This building is both an Ice House and an Arts and Crafts Summer House. The original ice well was built in the mid 1700s, when the well-to-do would store ice, stored in layers of straw – as refrigeration was not available. Iced desserts were very popular from Georgian times to Edwardian. High Elms and the Bishops Palace had one Ice House each, while Sundridge Park had two.
Ships plying the “Ice Trade”, would supplement the limited supply of ice from lakes and marches in the UK winters with ice from overseas. Initially the ice was brought in from the United States, but after about 1850 most of the ice came from lakes in Norway – large Ice Houses were built in London to store the ice before reselling it.
Ice deserts became popular with the very wealthy from 1670s. They reached quite an art form in the mid 1800s, being moulded and decorated. Flavours included cucumber, bread and pistachio, tea, and coffee, in addition to flavours common today like orange and lemon.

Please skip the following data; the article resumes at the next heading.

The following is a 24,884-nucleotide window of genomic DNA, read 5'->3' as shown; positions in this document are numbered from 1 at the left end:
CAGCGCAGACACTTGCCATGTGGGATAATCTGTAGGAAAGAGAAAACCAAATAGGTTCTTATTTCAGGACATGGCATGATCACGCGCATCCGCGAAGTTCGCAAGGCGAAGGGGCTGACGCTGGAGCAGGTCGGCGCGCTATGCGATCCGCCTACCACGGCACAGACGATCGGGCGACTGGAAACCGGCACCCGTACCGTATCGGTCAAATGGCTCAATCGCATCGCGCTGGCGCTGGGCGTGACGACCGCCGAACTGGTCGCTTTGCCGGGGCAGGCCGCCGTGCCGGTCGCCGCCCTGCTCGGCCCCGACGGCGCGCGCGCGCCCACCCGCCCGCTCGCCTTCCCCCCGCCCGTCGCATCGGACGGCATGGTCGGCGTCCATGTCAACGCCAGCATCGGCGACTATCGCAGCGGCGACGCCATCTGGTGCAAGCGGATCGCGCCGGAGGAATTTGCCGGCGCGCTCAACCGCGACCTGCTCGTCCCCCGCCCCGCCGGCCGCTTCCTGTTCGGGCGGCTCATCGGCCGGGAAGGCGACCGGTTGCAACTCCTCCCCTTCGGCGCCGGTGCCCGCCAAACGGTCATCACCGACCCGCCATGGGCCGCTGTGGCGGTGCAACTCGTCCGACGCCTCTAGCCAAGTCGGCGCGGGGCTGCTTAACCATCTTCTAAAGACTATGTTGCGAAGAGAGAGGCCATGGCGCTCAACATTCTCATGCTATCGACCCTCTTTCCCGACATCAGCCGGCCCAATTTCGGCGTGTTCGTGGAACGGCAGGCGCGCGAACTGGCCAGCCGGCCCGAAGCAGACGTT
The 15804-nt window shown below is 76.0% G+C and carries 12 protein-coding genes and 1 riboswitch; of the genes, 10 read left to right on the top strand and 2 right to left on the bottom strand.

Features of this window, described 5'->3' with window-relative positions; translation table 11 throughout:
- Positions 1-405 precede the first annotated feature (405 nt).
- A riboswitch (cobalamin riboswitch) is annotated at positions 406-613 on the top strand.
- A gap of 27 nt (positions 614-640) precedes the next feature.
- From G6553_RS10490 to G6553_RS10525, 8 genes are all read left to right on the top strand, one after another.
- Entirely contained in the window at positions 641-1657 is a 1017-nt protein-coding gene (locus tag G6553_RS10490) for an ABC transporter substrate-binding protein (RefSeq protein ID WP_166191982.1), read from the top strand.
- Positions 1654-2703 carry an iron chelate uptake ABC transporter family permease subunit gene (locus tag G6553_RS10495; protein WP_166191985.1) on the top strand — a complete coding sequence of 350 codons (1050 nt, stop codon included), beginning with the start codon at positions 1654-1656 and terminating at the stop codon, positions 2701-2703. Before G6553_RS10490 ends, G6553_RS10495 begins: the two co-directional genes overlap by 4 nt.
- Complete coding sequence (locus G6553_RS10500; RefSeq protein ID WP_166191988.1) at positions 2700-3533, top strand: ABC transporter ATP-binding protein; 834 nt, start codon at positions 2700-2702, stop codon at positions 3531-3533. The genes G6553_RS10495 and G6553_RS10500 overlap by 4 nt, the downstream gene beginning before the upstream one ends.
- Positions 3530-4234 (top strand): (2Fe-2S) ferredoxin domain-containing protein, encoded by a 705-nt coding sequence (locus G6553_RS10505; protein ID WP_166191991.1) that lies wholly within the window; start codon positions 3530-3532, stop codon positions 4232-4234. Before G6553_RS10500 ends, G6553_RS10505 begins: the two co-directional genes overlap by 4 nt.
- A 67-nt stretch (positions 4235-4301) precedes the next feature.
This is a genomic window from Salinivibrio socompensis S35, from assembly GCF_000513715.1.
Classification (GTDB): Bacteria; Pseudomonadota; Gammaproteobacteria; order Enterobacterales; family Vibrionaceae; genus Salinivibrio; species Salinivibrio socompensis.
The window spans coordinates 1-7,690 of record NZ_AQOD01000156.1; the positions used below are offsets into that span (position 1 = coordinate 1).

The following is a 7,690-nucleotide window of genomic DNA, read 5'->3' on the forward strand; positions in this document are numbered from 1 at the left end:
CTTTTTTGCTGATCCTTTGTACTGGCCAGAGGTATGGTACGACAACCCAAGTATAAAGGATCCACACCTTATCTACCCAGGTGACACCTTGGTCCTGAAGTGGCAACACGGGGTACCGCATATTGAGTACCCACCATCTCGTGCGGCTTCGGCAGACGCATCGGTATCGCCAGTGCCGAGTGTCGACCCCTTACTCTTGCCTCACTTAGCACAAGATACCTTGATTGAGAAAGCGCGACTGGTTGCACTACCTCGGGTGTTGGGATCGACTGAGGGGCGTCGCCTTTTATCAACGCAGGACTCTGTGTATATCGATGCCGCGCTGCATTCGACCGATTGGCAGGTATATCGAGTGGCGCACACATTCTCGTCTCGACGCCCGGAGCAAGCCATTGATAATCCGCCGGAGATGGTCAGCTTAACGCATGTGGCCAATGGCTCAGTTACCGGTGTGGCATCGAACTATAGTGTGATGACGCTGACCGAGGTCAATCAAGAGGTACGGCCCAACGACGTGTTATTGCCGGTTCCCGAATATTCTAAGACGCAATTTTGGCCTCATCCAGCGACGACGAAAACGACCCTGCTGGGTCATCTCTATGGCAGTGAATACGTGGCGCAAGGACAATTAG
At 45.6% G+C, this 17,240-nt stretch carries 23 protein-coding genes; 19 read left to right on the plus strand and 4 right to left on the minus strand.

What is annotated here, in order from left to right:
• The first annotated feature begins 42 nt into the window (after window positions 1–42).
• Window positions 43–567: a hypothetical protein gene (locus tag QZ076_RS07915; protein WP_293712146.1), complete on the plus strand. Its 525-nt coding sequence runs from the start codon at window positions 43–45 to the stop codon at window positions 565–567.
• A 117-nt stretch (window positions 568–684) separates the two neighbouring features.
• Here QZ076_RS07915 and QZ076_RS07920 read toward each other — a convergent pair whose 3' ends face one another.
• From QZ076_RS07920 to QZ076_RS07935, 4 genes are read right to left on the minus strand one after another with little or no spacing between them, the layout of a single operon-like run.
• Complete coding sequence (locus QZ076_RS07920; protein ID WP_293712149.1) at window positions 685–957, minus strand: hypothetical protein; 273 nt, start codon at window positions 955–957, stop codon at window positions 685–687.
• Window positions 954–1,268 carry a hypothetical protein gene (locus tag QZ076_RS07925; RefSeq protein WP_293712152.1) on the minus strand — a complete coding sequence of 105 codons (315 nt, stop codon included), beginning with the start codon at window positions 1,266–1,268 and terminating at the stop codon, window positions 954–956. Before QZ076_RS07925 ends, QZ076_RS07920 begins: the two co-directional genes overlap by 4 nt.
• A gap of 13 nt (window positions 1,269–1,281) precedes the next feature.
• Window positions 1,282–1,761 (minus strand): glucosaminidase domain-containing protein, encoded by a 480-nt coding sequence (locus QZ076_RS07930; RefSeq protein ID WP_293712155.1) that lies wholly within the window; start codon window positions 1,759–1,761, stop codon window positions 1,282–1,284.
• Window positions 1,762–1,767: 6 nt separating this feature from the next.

This ice well was then remodelled in the 1860s, by R Norman Shaw, who also designed some estate cottages and a bailiff’s cottage for the Lord of the Manor, Mr Coles Childs. He added a nice porch with a seat in (currently removed for alleged antisocial behaviour), with a view over the Ha-Ha along the valley where the Blackbrook runs into the Ravensbourne by St Marks church.
The building was inspected in 1975 by Geoffrey G Cooke, who described it and provided measured drawings for English Heritage, where it is on their ‘At Risk’ register. In 2020 the roof collapsed.
When the palace was part of Stockwell College, the ice house was used to store canoes – they cut a square hole in the wall that faces the lake, to push the boats in.